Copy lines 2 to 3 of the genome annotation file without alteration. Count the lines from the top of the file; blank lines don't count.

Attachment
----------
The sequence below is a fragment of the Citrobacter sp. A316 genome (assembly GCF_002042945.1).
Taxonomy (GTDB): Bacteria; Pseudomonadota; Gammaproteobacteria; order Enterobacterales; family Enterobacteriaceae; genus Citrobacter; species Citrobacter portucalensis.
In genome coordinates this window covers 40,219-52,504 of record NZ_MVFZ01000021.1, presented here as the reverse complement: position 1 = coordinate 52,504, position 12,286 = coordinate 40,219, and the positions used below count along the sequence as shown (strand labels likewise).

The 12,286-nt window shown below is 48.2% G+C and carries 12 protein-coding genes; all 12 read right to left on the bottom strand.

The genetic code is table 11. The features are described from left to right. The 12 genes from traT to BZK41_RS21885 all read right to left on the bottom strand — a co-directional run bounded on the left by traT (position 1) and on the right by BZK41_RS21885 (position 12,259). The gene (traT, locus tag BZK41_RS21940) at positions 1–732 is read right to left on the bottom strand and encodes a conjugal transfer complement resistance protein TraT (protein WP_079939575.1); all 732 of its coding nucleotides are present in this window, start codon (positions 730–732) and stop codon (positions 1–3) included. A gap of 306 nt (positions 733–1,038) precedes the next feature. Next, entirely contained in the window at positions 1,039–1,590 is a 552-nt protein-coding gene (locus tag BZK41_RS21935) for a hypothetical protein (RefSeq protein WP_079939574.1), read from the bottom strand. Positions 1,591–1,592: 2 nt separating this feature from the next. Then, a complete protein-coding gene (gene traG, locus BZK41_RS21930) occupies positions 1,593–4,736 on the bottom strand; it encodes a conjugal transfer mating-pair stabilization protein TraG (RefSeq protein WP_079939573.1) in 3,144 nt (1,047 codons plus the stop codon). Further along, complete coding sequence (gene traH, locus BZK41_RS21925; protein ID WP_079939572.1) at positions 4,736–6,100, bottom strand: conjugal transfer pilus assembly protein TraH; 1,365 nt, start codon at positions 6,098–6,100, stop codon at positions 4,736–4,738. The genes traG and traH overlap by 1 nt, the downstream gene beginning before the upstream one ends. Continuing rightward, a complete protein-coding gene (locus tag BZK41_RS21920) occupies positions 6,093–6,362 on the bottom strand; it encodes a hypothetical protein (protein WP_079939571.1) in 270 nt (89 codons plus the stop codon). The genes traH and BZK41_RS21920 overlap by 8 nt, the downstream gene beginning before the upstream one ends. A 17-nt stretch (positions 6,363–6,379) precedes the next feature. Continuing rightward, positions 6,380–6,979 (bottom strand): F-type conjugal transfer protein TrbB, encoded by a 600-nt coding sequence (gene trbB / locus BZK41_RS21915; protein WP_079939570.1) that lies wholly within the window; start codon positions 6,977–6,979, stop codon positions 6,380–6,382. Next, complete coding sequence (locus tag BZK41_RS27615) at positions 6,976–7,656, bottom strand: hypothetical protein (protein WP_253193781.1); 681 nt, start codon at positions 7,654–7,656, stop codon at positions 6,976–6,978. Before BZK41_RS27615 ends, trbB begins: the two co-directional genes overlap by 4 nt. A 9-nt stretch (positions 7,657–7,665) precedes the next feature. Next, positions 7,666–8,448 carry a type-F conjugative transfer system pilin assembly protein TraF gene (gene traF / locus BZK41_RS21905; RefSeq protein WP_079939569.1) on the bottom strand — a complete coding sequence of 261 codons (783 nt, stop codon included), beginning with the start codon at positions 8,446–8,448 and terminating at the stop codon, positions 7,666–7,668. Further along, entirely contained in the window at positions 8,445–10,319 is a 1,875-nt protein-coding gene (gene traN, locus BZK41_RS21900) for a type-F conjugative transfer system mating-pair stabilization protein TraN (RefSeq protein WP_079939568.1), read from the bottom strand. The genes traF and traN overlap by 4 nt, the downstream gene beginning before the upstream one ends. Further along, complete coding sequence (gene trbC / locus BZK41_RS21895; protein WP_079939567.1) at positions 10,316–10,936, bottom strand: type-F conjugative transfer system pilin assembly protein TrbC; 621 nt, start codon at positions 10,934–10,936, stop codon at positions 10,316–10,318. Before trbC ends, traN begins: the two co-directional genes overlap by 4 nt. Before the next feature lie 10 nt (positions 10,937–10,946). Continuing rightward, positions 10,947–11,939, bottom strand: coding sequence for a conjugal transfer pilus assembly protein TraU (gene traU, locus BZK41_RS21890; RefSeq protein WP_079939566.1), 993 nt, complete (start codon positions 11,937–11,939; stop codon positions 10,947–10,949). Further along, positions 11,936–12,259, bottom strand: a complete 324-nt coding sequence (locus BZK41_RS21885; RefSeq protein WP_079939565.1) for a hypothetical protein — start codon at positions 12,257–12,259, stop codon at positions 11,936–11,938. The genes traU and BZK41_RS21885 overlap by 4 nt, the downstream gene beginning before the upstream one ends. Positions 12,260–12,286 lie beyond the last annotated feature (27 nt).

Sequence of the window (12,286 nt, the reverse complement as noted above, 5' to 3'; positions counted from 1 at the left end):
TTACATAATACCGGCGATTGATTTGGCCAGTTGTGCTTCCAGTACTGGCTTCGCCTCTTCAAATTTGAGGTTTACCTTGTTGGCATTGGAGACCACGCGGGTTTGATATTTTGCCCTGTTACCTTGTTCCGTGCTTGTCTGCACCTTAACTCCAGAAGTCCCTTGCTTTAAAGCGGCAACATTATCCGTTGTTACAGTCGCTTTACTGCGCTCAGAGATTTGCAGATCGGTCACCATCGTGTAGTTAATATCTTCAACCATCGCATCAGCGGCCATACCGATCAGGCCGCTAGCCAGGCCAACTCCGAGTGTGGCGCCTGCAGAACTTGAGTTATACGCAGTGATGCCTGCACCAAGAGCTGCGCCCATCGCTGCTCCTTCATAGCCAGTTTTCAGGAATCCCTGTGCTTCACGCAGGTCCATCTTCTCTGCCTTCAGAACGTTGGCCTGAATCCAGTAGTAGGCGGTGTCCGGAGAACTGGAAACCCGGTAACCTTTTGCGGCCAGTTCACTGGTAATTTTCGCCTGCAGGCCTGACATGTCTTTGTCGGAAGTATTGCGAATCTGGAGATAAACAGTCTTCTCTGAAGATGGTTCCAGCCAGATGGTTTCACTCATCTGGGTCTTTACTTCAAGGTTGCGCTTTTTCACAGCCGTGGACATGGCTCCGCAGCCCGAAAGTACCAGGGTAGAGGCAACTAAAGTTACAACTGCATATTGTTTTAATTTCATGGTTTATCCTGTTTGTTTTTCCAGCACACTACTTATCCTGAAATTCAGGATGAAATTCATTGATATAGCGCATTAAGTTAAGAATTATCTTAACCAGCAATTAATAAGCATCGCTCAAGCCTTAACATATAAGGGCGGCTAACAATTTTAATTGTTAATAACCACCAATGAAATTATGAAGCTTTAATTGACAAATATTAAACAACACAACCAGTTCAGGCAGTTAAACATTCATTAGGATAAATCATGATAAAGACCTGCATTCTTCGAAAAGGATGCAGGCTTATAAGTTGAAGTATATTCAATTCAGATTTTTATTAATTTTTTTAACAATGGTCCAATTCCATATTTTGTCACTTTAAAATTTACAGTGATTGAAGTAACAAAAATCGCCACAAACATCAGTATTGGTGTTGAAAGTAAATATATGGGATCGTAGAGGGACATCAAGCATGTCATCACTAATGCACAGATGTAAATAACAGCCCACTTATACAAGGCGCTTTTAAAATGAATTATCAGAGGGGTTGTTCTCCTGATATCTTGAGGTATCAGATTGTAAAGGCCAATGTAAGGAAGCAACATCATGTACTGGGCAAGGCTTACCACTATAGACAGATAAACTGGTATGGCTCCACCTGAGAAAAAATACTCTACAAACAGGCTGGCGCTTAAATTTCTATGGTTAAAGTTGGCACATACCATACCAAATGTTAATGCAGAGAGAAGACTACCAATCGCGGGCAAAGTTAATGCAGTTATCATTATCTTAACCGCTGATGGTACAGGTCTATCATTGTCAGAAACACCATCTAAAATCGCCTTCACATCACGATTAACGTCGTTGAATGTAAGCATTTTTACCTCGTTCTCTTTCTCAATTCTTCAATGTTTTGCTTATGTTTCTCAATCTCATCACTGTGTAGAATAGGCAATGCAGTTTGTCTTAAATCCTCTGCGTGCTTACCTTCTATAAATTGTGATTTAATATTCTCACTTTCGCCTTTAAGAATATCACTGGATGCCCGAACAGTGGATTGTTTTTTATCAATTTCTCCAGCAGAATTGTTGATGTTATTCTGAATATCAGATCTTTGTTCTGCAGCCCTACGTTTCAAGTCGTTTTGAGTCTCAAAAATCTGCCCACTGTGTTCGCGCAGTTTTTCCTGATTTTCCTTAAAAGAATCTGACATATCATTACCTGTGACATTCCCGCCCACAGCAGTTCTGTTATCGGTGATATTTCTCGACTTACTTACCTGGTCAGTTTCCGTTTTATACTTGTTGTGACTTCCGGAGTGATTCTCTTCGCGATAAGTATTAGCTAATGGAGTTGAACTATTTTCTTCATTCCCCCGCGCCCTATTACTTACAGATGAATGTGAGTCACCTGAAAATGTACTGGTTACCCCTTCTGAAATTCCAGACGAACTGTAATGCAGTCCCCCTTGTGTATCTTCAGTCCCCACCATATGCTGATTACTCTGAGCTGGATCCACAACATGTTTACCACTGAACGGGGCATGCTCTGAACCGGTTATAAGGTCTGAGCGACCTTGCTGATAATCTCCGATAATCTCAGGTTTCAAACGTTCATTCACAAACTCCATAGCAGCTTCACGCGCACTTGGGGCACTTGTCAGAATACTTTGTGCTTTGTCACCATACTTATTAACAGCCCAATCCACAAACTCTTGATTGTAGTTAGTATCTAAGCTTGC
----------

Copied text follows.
Taxonomy (GTDB): Bacteria; Pseudomonadota; Gammaproteobacteria; order Enterobacterales; family Enterobacteriaceae; genus Citrobacter; species Citrobacter portucalensis.
In genome coordinates this window covers 40,219-52,504 of record NZ_MVFZ01000021.1, presented here as the reverse complement: position 1 = coordinate 52,504, position 12,286 = coordinate 40,219, and the positions used below count along the sequence as shown (strand labels likewise).